*UND law professor Gregory Gordon, an internationally known expert on the prosecution of war crimes and genocide, traveled to Cambodia in December to train prosecutors gearing up for the trial of the top surviving leaders of the genocidal Khmer Rouge regime at the UN-backed Extraordinary Chambers in the Courts of Cambodia (ECCC), commonly referred to as the Khmer Rouge Tribunal.

*The UND School of Law ranked 19th on the list of Top 20 Best Value Law Schools in the nation, according to the Fall 2010 issue of prelaw magazine.

*The UND School of Medicine was named the top medical school in the country for producing family medicine physicians, according to rankings released in May by the American Academy of Family Physicians (AAFP). UND ranked first among the country's 132 accredited medical schools.

*UND School of Engineering and Mines recognized the need to produce petroleum engineers not only for the state but for the nation, and in April, the school gained the support of the North Dakota State Board of Higher Education in approving a bachelor's degree in petroleum engineering at UND. The creation of this new program provides the education and research necessary to support major developments in the Bakken Formation in western North Dakota.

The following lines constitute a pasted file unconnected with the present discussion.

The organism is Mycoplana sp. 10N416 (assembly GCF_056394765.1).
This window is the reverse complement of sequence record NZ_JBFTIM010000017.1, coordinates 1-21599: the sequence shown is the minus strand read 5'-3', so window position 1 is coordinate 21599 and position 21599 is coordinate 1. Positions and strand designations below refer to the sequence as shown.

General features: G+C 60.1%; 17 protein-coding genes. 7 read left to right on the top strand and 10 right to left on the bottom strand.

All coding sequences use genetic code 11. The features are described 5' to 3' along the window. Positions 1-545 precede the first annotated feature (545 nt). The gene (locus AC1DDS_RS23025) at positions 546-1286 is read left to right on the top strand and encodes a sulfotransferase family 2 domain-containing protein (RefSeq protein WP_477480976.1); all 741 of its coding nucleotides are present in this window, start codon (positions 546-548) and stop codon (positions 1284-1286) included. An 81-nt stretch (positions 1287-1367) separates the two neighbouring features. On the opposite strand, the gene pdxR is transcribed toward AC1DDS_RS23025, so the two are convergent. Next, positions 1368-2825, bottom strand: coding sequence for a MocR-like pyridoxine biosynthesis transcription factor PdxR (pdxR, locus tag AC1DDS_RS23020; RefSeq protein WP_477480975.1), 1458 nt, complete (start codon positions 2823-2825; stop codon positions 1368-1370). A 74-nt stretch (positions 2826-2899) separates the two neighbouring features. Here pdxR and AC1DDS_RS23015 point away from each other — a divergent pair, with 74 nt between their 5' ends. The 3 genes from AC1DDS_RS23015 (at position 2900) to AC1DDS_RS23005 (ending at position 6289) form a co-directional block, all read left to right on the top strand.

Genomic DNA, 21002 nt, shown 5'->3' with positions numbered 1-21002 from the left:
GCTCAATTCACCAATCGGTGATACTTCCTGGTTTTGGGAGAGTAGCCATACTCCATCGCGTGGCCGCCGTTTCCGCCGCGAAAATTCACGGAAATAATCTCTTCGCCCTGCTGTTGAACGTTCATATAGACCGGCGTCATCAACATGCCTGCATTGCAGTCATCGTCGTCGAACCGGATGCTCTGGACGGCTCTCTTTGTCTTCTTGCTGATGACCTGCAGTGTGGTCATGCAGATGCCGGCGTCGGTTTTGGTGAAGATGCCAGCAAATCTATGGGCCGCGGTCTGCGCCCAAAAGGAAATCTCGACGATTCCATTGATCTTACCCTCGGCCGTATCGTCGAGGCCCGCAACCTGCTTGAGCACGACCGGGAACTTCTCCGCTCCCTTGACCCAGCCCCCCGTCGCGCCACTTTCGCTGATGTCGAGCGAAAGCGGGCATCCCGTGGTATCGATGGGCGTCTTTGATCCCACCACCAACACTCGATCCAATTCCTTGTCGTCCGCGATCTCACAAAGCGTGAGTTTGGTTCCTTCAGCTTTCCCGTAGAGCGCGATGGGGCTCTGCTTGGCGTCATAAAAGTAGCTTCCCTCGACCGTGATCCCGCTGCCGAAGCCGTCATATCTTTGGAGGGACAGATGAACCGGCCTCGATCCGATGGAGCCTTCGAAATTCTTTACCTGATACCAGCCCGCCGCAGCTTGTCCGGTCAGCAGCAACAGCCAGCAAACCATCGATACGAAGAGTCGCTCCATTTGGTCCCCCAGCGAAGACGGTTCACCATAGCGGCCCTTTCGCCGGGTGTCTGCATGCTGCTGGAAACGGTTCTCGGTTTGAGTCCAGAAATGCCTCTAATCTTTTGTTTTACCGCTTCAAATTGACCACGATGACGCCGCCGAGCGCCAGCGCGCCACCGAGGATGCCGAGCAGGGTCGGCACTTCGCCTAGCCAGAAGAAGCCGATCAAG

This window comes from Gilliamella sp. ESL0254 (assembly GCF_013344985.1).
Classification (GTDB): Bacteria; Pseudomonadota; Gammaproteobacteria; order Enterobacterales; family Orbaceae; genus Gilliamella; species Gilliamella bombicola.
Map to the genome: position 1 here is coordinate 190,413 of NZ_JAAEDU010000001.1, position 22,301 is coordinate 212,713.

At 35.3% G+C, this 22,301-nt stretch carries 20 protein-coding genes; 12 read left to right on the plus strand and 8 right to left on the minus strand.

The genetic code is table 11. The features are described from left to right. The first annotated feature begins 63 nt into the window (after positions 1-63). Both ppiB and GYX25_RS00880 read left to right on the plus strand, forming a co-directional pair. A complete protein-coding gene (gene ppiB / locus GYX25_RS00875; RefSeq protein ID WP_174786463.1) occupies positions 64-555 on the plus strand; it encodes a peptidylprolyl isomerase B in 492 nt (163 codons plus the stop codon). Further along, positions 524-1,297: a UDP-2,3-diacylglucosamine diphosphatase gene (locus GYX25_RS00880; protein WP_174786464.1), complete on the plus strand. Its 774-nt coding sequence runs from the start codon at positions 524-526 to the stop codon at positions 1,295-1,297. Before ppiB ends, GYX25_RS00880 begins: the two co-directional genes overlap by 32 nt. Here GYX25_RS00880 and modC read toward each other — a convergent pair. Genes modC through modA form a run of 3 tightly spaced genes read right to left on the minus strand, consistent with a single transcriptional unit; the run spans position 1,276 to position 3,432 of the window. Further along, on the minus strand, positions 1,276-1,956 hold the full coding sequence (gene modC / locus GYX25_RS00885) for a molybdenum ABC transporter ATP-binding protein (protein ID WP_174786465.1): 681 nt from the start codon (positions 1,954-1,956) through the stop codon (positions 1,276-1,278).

*UND's John D. Odegard School of Aerospace Sciences and Tokai University of Japan renewed a flight training partnership that provides for two classes each year for the next four years with a minimum of 40 students per year. The school also announced a long-term relationship with Norwegian company, Avinor, by formalizing a three-year agreement with two one-year options totaling five years. The agreement provided for 36 students per year.